"Yes, You Can Make It In Fashion" is a HuffPost Style series that profiles men and women across every area of the fashion industry and explores how they rose to the top, how they thrive and practical advice they have for young people trying to break into their world.
When you think of the founder and CEO of fashion's most respected beauty site, a studio art major with only $700 to spare probably isn't the first person who comes to mind. Then again, Emily Weiss is not most people.
The Connecticut-born beauty (who is the brains behind both beauty website Into The Gloss and cosmetics brand Glossier) built an empire by looking inside the bathroom cabinets of the rich and famous, and by recently creating a new beauty line that is set to change the industry standard for skincare.
We sat down with Weiss and talked to her about everything from the least glamorous part of her job, to where she thinks beauty is headed in the next 10 years. Here's what we learned:
On the best lesson she learned while an assistant at Vogue:
Probably that you don't get what you don't ask for. At Vogue, I was responsible for a lot of production work and production work is highly detailed and you have to be very resourceful to fit a square peg into a round hole. I learned to push the envelope when it comes to asking questions or making requests. And if you hear 'that's not possible,' then to ask 'what is possible,' instead of just saying thank you and leaving. But also to think creatively about problem solving.
On how she made Into The Gloss profitable:
I always thought Into The Gloss would be successful, but I didn't really know what my definition of success was. And I think for a lot of first time entrepreneurs and people starting their companies, I hear that a lot. With Into The Gloss and now Glossier, the reason it was successful was because there were so many like-minded women out there who were also dissatisfied with their beauty experiences. But the idea that it was profitable via advertising or anything like that, I mean I had beginners knowledge because I was always on the editorial side. So how I [made Into The Gloss profitable] was through a series of happy accidents and just through the evolution of that.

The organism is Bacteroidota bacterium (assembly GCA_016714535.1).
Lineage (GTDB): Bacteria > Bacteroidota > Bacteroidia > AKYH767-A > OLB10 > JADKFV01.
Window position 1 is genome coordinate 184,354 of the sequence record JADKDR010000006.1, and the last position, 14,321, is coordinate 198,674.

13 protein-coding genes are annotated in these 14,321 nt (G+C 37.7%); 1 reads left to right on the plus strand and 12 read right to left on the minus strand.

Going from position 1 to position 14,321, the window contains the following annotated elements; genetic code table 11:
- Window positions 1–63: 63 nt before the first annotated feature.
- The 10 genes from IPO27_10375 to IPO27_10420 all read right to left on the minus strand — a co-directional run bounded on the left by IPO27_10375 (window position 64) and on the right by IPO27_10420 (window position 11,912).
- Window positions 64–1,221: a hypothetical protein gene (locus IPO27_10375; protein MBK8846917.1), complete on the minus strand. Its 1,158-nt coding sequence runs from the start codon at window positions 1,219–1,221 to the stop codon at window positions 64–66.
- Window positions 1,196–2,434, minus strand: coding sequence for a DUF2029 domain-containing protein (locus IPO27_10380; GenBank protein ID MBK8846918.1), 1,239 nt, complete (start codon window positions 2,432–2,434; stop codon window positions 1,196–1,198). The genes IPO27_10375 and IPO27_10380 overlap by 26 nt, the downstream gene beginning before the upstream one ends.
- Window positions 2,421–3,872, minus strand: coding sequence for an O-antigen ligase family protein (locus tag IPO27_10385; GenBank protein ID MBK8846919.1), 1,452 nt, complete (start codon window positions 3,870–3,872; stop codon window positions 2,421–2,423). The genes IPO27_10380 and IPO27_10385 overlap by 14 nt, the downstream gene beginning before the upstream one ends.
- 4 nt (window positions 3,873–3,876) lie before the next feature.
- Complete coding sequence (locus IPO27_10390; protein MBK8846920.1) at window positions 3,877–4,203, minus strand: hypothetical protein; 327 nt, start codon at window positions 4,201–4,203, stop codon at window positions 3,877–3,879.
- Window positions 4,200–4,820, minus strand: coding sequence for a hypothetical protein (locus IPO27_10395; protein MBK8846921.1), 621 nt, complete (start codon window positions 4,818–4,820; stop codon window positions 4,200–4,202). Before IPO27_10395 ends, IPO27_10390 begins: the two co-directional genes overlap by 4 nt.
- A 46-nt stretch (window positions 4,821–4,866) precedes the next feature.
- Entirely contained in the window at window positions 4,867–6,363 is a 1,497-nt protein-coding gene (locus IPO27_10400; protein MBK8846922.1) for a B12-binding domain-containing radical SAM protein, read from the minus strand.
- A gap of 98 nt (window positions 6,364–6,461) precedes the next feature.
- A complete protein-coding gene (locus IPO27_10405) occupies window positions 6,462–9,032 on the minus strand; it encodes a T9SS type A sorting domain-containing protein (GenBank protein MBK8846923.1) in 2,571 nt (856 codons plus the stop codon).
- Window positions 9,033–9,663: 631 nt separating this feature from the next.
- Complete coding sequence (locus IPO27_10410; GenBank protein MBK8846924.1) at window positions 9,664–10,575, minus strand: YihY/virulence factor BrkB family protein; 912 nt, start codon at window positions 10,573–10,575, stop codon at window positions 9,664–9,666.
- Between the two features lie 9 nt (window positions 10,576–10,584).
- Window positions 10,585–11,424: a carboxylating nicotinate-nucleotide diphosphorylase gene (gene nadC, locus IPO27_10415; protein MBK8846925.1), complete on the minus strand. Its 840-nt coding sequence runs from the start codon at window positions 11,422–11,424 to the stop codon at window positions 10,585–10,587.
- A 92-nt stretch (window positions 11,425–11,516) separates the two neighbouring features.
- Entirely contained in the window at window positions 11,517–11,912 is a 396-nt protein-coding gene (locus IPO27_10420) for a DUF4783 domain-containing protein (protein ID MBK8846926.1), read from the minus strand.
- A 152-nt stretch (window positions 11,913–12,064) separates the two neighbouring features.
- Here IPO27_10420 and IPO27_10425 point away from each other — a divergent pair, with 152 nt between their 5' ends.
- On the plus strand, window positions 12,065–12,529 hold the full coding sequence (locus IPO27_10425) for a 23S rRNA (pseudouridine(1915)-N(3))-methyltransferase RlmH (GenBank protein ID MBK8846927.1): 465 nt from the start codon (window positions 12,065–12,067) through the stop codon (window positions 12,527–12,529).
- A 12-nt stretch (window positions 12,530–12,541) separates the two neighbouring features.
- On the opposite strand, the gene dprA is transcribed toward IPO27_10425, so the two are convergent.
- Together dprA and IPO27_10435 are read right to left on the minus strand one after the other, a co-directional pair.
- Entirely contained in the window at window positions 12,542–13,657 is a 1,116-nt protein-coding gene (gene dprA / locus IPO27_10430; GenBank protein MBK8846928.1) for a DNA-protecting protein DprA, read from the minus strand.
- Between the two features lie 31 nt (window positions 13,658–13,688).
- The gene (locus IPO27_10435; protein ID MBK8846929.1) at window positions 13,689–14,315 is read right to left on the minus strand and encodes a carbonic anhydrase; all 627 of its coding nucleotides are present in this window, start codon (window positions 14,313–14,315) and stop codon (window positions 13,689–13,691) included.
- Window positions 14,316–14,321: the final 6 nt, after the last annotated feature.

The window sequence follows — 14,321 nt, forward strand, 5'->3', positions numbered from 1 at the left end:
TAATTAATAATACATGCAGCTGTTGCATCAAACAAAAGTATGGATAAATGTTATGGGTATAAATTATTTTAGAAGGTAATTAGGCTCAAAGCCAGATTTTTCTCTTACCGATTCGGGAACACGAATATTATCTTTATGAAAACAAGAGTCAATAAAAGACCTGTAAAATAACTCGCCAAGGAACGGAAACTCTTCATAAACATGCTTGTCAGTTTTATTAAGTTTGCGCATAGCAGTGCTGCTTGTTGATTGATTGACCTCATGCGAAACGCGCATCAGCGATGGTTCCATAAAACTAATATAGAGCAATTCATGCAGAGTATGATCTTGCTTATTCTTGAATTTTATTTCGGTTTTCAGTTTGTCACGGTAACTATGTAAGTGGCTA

On the most challenging part of running her own business:
I would say the most difficult time for me in the last few years has been fundraising to build the next stages of the business. Trying to understand, what does it mean to take capital on? What are the different kinds of capital you can take? Are we doing a bank loan? Do we do venture capital? Do we do Kickstarter? How are we going to be able to actualize the dreams that we have? In the beginning, particularly with Glossier, that's why we decided to raise money because it takes a lot of money to make physical things, that was a really trying time because it's an incredibly crowded market and you really have to have a strong point of view and a differentiated idea to make someone understand, particularly a room full of men, who aren't necessarily beauty consumers, understand something that is foreign to them and understand why something like Glossier is different than what is out there.